As the UK's legislative machinery grinds to a halt through the quaint mechanism of prorogation, now is a good time to take a gut check to see if the uncertainty over Brexit is having an impact on technology buying behavior. The short answer is 'probably' based on the limited straw poll I've been running on Twitter. See below for the results to date:
We have been covering Brexit since the process began and a search of articles on the topic shows that Brexit has appeared in 648 of our stories. Throughout that time we have been keen to understand from vendors whether Brexit impacts deal flow. On almost every occasion, the question has either remained unanswered or swerved around. Even as recently as this month, Aneel Bhusri, CEO Workday didn't provide a definitive yes or no, preferring to say in relation to Brexit and the escalating trade war between the U.S and China that:
We are taking a wait and see approach and trying to read the tea leaves the same as everyone else.
Despite how many of the Twitterati are voting, Peter Coffee, Salesforce partner contributor to diginomica said:
It’s not just Brexit: the brakes are being engaged on any investment that’s affected by uncertainty as to supply chains and costs, cross-border talent mobility, and/or (what used to be considered) extreme weather events. So, *any* investment *anywhere*.
On LinkedIn, opinion was divided. Charles Rathman, Technology Marketing/PR and Content Evangelist at IFS said:
I think [there] are other leading indicators to watch that are less subjective, including business equipment orders. But it just stands to reason that a major source of uncertainty about the ability to source materials or sell finished products will lead to an economic slowdown. Given half a chance, any regulatory or policy change ought to have a long ramp-up and provide adequate visibility to business can plan adequately.
What may 'stand to reason' for Rathman isn't being translated into action. In the UK, business leaders continue to complain that uncertainty is making planning almost impossible. Phil Fersht, CEO HfS Research said bluntly:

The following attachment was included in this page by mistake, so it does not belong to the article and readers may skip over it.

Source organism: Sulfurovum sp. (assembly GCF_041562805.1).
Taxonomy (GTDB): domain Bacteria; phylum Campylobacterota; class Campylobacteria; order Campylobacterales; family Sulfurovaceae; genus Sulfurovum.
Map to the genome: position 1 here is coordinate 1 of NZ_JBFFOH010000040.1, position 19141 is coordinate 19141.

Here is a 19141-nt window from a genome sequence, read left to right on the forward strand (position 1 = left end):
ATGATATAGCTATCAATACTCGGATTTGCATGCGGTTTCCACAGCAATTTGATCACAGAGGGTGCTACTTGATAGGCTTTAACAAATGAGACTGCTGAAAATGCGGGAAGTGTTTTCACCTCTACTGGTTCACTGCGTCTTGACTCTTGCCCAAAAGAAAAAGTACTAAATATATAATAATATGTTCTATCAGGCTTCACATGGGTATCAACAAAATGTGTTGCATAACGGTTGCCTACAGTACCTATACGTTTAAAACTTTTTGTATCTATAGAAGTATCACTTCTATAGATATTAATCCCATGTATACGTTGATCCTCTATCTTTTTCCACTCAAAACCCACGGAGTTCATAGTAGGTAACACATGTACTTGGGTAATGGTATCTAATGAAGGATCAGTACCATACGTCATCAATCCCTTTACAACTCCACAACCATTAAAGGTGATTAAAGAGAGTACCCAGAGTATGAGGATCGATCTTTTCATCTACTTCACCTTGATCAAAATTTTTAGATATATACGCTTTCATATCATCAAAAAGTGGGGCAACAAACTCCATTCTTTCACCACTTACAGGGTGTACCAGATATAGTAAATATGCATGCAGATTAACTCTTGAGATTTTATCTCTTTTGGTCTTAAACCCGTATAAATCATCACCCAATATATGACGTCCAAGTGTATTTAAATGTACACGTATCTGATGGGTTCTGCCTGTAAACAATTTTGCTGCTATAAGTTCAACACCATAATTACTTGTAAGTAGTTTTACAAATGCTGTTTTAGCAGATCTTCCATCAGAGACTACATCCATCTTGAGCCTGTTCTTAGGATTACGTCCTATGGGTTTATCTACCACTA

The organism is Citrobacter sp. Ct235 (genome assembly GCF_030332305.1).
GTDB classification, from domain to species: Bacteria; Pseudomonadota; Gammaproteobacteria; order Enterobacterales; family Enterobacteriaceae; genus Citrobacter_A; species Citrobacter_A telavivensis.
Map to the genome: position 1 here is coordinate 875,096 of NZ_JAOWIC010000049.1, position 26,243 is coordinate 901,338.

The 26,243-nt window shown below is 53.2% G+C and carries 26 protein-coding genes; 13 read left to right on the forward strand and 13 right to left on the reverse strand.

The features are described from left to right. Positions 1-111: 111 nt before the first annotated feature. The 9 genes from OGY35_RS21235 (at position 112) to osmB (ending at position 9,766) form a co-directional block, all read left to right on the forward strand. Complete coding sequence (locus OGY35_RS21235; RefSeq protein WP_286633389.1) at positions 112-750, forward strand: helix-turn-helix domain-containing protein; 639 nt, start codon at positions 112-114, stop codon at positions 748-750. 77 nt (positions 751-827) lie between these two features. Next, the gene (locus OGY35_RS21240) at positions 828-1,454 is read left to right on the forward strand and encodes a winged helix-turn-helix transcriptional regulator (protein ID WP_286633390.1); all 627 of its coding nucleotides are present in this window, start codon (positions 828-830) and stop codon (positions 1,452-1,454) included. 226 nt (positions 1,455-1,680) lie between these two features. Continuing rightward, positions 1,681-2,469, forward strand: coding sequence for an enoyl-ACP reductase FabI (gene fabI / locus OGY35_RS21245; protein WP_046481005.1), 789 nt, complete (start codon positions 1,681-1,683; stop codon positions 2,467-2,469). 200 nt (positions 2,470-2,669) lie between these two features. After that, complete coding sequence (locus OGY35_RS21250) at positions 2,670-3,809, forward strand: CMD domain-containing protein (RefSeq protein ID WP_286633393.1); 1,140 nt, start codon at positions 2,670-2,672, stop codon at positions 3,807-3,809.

Everything's on hold until politicians stop politicking and start representing their country again - if they remember how.
A PR colleague blamed Brexit for the withdrawal of at least two important projects that were due to start this month.
If you're living in the UK and watching the Brexit slow-motion train wreck in action then it is hard to figure out what's going on let alone what the outcome looks like. Politicians routinely use hyperbole to say that things are going to be "great" (If you're a hard-line Brexiteer) or they are going to be "catastrophic" (if you are on the other side of the argument,) with a yawning chasm in what would otherwise be the middle ground.
Perversely, the trade indicators suggest that in the most recent months, the UK has been heading towards a trade surplus for the first time since...forever. Contrary to fears among some observers, the UK has not slipped into recession. Yet. The Brtish pound is doing remarkably well in recent days given the political turmoil. Some believe this is because the hope is the UK will not crash out of the EU in a so-called No-Deal Brexit, but either find a political solution or force a change of government that is less pugnacious than the current leadership.
More broadly, Bill McDermott, CEO SAP is reported as saying that SAP:
...has an edge over its U.S. rivals because it faces potentially fewer restrictions on doing business with China
As a self-confessed glass half full person, you've got to give McDermott credit for optimism given that the trade war was cited as a reason why the APJ region performed relatively poorly in Q2 FY2019, although as noted in my analysis, SAP is expanding its headcount in China. But then some analysis of a post-crash-out Brexit suggest that Germany will fare especially badly and if that's the case, then McDermott's optimism will prove shortlived since the German-speaking countries (DACH) represent the most important sales region for the company.
We continue to invest heavily in technology and people. We did enough when the 'sun was shining' to fix our own leaky roof and can now look more purposefully to the long game. Are we being cautious? You bet. But Brexit or not, we will not be deterred in ramping investments where we see value deliverables that positively impact the business model.
My concern though is that outside of Europe, and here I am thinking about the US-based technology industry, not enough attention has been paid to the events unfolding in the UK and Europe. We are now starting to see solid media coverage in the US - the Washington Post, for instance, has a good synopsis of the current confusion across Europe. But in conversations with US colleagues, I get the impression that Brexit is not on many people's radar.